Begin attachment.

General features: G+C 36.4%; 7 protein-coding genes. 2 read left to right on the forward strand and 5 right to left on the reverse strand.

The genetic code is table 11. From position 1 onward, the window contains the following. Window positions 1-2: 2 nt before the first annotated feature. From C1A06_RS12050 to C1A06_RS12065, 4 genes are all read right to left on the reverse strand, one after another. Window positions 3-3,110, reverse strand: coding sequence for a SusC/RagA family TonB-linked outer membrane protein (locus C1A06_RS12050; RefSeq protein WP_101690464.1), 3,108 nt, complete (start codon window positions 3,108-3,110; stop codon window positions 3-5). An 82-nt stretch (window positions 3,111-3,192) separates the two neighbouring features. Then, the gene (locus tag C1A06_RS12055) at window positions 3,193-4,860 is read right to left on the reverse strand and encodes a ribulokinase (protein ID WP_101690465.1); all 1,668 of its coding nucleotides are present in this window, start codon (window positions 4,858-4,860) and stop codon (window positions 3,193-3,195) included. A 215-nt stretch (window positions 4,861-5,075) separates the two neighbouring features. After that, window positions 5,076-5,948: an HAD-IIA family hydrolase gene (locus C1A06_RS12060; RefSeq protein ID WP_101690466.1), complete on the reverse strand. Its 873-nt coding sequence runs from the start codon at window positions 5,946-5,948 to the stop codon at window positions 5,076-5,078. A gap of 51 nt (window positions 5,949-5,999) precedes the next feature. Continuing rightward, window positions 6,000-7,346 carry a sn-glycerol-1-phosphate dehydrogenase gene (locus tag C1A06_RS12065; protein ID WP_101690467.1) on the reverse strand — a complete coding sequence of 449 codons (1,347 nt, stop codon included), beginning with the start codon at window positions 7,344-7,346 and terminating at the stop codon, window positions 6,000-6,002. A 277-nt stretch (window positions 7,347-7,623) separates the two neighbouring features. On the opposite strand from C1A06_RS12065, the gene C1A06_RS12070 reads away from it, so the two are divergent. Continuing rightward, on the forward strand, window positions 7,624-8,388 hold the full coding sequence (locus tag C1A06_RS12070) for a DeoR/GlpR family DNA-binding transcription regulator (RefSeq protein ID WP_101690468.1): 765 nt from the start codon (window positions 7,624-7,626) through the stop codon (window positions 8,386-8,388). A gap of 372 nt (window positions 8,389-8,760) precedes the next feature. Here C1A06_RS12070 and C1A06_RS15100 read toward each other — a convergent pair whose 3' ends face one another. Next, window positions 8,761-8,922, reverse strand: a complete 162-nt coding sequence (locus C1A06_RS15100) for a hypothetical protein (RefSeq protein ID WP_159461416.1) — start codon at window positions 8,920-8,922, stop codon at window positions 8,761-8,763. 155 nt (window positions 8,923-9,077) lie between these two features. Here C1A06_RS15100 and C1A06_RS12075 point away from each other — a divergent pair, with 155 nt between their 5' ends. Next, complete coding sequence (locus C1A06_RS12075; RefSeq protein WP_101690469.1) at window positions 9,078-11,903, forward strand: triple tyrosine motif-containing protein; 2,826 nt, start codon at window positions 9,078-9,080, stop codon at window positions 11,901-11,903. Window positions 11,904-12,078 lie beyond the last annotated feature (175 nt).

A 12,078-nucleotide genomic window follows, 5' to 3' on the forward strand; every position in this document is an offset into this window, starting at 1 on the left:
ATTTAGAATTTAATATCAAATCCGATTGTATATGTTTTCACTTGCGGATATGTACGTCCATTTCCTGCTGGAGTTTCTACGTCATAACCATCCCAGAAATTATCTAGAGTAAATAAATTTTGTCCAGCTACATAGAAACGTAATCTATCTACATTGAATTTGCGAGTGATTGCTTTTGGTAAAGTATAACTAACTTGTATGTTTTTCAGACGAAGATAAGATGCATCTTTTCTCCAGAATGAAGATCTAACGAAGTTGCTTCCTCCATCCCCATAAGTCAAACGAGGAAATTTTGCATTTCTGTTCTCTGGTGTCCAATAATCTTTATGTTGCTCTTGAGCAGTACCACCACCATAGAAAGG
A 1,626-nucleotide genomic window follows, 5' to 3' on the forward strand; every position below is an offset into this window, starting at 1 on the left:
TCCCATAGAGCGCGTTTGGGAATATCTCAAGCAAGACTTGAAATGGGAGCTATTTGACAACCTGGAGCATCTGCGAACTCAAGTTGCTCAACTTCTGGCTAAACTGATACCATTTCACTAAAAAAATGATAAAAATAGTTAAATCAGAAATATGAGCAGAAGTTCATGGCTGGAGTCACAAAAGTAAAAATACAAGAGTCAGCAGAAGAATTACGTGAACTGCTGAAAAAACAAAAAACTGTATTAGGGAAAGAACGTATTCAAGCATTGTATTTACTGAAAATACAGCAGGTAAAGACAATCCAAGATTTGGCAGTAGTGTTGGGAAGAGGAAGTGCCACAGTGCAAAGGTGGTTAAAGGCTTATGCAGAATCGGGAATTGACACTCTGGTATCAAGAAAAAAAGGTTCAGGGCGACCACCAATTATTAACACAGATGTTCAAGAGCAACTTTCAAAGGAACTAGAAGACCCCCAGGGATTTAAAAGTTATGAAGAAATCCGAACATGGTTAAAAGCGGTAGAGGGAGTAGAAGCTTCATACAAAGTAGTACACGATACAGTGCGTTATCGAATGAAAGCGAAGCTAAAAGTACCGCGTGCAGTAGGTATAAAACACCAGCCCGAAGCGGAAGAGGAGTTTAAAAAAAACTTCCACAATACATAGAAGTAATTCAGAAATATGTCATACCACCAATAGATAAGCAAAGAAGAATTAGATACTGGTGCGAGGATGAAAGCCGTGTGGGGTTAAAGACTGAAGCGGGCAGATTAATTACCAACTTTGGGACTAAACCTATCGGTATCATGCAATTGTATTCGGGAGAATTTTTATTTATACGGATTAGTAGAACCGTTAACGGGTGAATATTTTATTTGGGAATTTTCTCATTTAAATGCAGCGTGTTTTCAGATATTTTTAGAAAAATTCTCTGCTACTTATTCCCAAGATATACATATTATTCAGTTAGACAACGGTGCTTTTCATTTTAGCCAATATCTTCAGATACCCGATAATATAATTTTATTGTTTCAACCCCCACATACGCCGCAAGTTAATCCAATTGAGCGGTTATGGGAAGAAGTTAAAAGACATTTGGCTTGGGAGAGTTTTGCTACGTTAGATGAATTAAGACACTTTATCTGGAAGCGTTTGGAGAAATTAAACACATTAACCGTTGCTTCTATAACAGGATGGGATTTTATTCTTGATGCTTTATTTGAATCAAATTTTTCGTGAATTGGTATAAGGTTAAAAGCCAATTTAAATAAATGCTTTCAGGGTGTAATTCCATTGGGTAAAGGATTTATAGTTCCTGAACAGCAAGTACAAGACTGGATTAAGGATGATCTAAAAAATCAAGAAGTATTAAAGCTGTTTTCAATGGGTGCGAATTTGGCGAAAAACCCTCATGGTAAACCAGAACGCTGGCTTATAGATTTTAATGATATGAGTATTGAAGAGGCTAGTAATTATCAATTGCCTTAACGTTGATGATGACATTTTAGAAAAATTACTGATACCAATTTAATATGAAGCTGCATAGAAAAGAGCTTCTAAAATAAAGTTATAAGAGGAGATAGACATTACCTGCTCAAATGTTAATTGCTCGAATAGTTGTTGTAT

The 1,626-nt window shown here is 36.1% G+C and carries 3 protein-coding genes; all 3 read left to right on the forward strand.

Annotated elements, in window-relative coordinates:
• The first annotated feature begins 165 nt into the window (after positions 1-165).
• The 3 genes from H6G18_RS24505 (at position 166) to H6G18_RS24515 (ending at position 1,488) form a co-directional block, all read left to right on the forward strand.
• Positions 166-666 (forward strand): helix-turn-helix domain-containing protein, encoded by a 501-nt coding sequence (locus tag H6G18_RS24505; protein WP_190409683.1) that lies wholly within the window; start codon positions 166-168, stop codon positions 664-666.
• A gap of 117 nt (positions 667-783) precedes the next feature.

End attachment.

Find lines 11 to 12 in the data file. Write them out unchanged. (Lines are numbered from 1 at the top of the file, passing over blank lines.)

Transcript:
• Positions 166-666 (forward strand): helix-turn-helix domain-containing protein, encoded by a 501-nt coding sequence (locus tag H6G18_RS24505; protein WP_190409683.1) that lies wholly within the window; start codon positions 166-168, stop codon positions 664-666.
• A gap of 117 nt (positions 667-783) precedes the next feature.